Is it technically possible to replace a "Custom Accelerator" with an FPGA?


#1

Hello SiFive team,

I’m wondering to know if it is technically possible to replace the a “Custom Accelerator” with something like “eFPGA” (from “Achronix”) and expose it to OS/user?

Regards,
Manili

P.S. What I mean by “Custom Accelerators” is here at the end of page 1.


(Bruce Hoult) #2

If someone was a customer of Achronix and wanted to integrate a block from them with a SiFive core that would I think be technically possible, but the work required (and cost) might be considerably more than for a standard “Custom Accelerator”.

For a start, in addition to getting data into and results out of the FPGA part (which might fit into the processor pipeline as a custom ALU instruction, or might be better as memory-mapped registers), you’d need some more memory-mapped registers or other interface for programming the FPGA.

I’m just a simple programmer, but that looks like a major custom project to me. Though nowhere near as big as SiFive designing their own FPGA :slight_smile:

@DrewatSiFive @terpstra


#3

@bruce thanks a lot for the reply.

Well, to be honest there is an idea for awhile in my mind:

Using runtime customizable accelerators.

I’m thinking about an idea to replace “Custom Accelerators” with a reconfigurable FPGA (e.g. eFPGA), store some useful IP Core bitstreams (e.g. DSP, BRAM, Hashing, De/Encryption, Gb Networking and so on …) in storage, and let the compiler/OS decides what kind of accelerator this program needs. So when the application is running by the processor it asks the FPGA part to prepare himself for proper acceleration.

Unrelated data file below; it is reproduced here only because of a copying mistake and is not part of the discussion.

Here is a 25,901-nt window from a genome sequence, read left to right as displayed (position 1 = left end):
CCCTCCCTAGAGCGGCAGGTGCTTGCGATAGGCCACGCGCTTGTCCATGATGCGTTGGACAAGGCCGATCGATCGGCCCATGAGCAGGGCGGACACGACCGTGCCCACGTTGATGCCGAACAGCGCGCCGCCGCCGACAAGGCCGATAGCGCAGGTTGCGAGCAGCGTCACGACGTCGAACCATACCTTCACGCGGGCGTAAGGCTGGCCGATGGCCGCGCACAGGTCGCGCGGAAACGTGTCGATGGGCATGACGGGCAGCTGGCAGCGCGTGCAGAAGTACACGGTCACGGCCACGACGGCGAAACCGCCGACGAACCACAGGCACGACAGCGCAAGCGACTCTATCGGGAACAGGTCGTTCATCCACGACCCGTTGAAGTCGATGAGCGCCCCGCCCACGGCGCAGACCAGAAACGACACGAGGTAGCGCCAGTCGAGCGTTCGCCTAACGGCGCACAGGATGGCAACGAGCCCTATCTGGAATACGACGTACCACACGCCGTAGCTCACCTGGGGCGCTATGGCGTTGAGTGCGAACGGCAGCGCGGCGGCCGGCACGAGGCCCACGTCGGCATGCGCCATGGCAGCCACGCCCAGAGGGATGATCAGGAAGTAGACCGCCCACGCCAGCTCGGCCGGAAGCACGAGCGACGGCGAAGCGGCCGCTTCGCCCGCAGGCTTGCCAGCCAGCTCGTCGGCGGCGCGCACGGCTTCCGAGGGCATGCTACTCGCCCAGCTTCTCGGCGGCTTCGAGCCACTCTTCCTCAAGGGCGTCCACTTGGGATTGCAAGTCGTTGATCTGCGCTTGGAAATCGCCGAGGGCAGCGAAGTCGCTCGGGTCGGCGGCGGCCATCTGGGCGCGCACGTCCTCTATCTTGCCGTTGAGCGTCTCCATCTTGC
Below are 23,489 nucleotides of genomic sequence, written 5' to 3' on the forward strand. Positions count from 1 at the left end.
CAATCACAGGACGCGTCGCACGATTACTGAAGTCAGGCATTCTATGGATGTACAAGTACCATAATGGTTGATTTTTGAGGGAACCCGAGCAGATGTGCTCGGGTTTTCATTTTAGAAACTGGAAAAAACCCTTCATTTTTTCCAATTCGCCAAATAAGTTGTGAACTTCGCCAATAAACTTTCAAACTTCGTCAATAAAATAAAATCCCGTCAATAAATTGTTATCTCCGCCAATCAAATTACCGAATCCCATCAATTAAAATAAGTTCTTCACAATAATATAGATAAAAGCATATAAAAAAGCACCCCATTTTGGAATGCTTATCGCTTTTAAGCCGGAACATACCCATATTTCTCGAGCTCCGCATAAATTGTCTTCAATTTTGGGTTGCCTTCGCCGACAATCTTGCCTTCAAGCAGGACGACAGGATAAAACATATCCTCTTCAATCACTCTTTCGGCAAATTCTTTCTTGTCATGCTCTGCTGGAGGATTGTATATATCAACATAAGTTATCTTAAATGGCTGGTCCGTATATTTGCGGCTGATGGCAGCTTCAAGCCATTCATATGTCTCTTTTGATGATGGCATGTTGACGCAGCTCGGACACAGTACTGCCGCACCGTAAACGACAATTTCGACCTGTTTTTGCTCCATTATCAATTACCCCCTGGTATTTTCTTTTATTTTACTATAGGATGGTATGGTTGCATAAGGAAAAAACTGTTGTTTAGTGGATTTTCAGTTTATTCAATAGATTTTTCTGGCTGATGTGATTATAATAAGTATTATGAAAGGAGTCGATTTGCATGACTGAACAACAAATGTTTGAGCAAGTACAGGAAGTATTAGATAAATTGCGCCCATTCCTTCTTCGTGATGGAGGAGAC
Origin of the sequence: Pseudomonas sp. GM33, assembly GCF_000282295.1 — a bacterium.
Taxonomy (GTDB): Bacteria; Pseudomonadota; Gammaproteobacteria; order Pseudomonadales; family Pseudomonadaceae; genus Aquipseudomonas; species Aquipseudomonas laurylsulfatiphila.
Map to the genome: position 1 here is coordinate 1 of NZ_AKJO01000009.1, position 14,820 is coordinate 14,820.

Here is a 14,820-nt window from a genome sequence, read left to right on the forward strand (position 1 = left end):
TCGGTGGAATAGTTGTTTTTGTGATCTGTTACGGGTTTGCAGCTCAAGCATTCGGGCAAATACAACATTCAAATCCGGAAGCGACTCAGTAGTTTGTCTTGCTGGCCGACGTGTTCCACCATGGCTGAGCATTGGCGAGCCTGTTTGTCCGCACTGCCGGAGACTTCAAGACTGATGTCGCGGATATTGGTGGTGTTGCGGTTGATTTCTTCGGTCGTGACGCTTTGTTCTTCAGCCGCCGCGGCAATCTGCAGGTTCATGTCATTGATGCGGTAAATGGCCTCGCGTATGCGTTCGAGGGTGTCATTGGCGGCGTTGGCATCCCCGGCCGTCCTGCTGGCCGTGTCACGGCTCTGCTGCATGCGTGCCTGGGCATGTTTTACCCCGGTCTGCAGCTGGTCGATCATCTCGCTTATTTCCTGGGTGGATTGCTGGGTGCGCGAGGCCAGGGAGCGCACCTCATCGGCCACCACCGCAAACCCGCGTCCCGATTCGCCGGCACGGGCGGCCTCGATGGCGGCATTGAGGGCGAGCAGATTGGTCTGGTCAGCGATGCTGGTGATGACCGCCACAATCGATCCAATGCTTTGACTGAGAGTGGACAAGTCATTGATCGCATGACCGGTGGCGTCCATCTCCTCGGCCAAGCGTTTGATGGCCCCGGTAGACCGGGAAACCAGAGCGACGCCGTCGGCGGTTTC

I don’t know if my idea technically possible. But I’m pretty sure that if it’s possible to implement it, the only option is RISC-V and Freedom U500 platform.

I’d be very pleased to know your comments about the idea and it’s possibilities …


(Wesley W. Terpstra) #4

You can already do this by using an FPGA connected to the HiFive Unleashed via the FMC connector. Putting the FPGA in-package or in-die will not yield much more performance than you can already achieve with the two-dies-connected-by-chiplink approach that’s already available.

The software aspect you described does not exist, though, so get hacking! :slight_smile:


#5

@terpstra thanks a lot for the reply.

That’s amazing, is it also theoretically/experimentally proved that performance of an in-die FPGA is almost the same as an off-chip one (connects to the chip using Chip-Link)? I’m asking this because I’ve heard about a project at Intel which is an effort to bring the FPGAs in-die and put them beside the CPUs.

AFAIU ASPIRE Lab was about these things (breaking an application into some parent categories and use ASIC for that type of category to accelerate the application). Would you mind correct me if I’m wrong, please?


(Wesley W. Terpstra) #6

Let me clarify. There will, of course, be higher bandwidth and lower latency between the CPU and FPGA if the FPGA were in-die. ChipLink latency is around ~100ns vs. probably like ~25ns for an in-die solution. However, if your accelerator has a reasonably large kernel, it will not make much difference. Your off-chip in-FPGA accelerator can already cache shared memory in the FPGA with the existing system.

There have been lots of people who have tried to tool software to extract parts which can run on an FPGA accelerator. However, none of those efforts have been merged into projects that are running on the HiFive Unleashed.


#7

OK got it, thanks a lot.

My last question, if you are pointing to projects other than the ones in ASPIRE Lab, would you mind mention some of them, please?

Thanks a lot.